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By UK Sport

Electoral laws need updating to give migrants across the UK equal voting rights


3 min read

Britain not only ruled the waves but led the way in promoting democracy in Parliament and facilitating migration by opening its borders to people from around the world.

Known as the mother of parliaments, Britain sets standards replicated by governments worldwide.

Britain has been responsible for many positive influences worldwide. Migration opened a new world and opportunities for many. Britain’s influence is evident through unique relationships developed with other countries in Africa, the Caribbean, and Asia (also known as the Commonwealth) and through maintaining close relationships with the European Union – but are all migrants treated the same?

The Windrush generation arrived between 1948 and 1971 from Caribbean countries. The first ship carried 1,027 passengers on a voyage from Jamaica to London. Furthermore, between 1955 and 1975, high migration from India to England enriched British culture immensely, introducing new cuisine, music, and workers needed to help restore the post-war economy. In 1971 all Commonwealth citizens were given Indefinite Leave to Remain (ILR) via The Immigration Act 1971. The act was intended to amend and replace immigration laws and make related changes to citizenship law.

Rules preventing 1.5m migrants from voting violate civic equality, are unfair and discriminatory

Today, those born outside Britain but living here make up an estimated 9.6m people. It mainly consists of citizens from EEA and the Commonwealth. This leaves 1.5m migrants in England without a democratic vote in local elections because they are not from the EEA or Commonwealth. However, they can vote in Scotland and Wales. Non-Commonwealth citizens with ILR also face democratic barriers, according to the electoral commission, which contradicts some rights afforded to many under the 1971 Act.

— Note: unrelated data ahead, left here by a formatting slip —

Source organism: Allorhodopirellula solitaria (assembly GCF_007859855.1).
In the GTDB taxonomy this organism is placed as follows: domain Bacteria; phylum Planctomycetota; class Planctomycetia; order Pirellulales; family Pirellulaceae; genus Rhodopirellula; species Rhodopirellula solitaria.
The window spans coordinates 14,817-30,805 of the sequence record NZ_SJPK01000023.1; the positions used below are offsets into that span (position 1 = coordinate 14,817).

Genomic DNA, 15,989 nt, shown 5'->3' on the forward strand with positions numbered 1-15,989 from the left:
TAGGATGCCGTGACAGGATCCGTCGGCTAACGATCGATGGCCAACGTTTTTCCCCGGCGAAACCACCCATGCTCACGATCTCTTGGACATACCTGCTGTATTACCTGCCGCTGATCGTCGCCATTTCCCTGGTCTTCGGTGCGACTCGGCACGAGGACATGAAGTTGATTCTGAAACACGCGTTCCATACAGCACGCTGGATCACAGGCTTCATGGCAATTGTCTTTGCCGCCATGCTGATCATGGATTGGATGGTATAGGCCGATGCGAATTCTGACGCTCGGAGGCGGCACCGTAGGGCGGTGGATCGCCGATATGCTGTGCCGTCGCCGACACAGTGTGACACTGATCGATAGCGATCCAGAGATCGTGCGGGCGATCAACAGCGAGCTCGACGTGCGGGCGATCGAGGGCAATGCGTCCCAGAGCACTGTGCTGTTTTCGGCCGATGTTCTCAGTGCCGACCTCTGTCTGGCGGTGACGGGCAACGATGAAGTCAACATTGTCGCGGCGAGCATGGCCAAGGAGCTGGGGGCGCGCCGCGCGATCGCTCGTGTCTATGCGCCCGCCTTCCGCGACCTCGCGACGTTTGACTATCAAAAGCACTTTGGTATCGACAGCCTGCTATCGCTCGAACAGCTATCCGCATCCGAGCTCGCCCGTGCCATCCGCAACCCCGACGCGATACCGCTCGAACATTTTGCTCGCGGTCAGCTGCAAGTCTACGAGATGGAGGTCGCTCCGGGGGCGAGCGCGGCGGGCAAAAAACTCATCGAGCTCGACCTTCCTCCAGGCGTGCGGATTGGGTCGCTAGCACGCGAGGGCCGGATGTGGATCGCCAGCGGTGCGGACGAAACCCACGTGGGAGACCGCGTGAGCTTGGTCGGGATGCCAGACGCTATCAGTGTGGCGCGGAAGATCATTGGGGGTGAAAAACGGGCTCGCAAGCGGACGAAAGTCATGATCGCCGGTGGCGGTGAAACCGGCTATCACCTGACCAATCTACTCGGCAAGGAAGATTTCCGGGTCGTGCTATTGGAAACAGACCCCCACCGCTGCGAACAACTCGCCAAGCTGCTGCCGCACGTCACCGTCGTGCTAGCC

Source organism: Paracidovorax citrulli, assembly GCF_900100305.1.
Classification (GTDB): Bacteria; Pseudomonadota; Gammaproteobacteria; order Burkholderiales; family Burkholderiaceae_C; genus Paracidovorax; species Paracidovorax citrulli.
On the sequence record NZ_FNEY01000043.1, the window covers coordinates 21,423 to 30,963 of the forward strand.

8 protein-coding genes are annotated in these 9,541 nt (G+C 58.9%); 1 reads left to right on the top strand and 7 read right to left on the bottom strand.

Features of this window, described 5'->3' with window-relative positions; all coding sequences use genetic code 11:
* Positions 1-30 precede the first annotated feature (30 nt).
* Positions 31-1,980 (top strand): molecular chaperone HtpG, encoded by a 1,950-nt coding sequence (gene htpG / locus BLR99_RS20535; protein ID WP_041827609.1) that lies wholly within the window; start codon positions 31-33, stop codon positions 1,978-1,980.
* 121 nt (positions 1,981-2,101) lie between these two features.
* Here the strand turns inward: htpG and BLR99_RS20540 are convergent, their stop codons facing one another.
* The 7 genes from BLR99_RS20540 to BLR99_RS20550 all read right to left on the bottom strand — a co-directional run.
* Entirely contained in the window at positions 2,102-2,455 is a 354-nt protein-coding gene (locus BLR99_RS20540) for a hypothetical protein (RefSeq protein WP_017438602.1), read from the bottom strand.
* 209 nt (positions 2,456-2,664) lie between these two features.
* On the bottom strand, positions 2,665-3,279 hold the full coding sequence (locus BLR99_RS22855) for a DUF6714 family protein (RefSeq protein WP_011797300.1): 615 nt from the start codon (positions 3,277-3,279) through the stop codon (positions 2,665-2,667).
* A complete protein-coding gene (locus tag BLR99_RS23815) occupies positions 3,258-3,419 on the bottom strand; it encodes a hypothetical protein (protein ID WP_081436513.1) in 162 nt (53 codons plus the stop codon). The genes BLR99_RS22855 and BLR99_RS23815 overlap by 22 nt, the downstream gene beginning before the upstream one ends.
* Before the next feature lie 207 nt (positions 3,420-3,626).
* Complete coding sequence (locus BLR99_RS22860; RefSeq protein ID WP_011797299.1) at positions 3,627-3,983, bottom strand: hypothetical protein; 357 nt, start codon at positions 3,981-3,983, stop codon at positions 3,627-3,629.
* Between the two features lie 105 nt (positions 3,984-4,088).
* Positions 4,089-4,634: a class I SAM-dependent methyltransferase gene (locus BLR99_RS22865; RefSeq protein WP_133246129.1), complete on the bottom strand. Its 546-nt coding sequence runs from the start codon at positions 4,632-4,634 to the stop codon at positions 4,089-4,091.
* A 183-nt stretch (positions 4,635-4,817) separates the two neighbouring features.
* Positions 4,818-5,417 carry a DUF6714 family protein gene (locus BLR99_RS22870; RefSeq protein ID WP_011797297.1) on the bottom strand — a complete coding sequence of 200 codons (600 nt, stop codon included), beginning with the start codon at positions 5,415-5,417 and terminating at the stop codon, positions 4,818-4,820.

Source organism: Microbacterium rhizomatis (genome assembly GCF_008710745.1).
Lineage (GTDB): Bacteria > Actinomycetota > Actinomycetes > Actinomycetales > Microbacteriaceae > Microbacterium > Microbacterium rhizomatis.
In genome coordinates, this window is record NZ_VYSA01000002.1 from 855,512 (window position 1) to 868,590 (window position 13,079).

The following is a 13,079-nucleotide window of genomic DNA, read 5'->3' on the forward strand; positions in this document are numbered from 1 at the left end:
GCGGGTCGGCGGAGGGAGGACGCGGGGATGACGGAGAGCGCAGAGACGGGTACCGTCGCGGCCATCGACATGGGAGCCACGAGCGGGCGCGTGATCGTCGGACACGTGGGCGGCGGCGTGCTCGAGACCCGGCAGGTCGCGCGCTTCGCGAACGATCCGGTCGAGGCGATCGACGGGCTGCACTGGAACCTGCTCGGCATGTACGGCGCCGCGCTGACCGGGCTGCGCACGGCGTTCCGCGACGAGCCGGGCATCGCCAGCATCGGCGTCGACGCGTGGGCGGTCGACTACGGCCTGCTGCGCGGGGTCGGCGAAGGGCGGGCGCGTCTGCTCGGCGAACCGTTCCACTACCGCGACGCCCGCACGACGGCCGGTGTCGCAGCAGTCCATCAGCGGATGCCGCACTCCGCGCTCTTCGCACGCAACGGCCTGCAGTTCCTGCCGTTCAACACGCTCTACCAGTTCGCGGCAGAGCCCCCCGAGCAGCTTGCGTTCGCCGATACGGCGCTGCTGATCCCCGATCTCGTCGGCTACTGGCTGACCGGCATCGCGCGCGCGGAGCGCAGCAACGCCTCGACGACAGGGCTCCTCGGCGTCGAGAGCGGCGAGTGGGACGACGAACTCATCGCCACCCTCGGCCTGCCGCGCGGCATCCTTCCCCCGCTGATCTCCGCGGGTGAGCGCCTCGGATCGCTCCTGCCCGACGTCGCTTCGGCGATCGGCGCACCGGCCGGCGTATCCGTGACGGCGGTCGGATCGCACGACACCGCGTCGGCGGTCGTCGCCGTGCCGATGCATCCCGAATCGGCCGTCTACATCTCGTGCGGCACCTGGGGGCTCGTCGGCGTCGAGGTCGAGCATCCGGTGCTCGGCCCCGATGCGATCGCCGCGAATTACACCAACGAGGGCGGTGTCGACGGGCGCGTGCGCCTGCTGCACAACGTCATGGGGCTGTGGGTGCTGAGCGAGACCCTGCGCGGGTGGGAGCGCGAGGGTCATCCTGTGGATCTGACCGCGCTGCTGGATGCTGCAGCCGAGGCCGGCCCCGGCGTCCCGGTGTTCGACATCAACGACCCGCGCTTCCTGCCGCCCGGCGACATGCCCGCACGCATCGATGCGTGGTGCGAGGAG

This demonstrates a deficit in British democracy – the 1.5m citizens must rescind any previous nationality to have a democratic voice irrespective of the longevity of their time in England – a barrier not experienced by Commonwealth and EEA citizens. Yet, bizarrely, driving 148 miles from London to Cardiff or 422 miles from London to Edinburgh negates this pronouncement, providing those or similar migrants would have the right to vote.

The current rules preventing the 1.5m from voting violate civic equality, are unfair and discriminatory based on nationality and go against the Human Rights Act 1998, particularly freedom of expression.

Allowing migrants who have lived and have settled here the right to vote would promote democratic equality and tolerance by treating minority communities equally. In addition, they would Improve our economy as immigrants from outside EEA contribute approximately £5.2bn per year.

We encourage you to join Vocal Communities' Local Votes for Local Migrants campaign and help us bring electoral laws in England in line with Scotland and Wales.


Angelo Da Costa Mengowako, founder and CEO of Vocal Communities.

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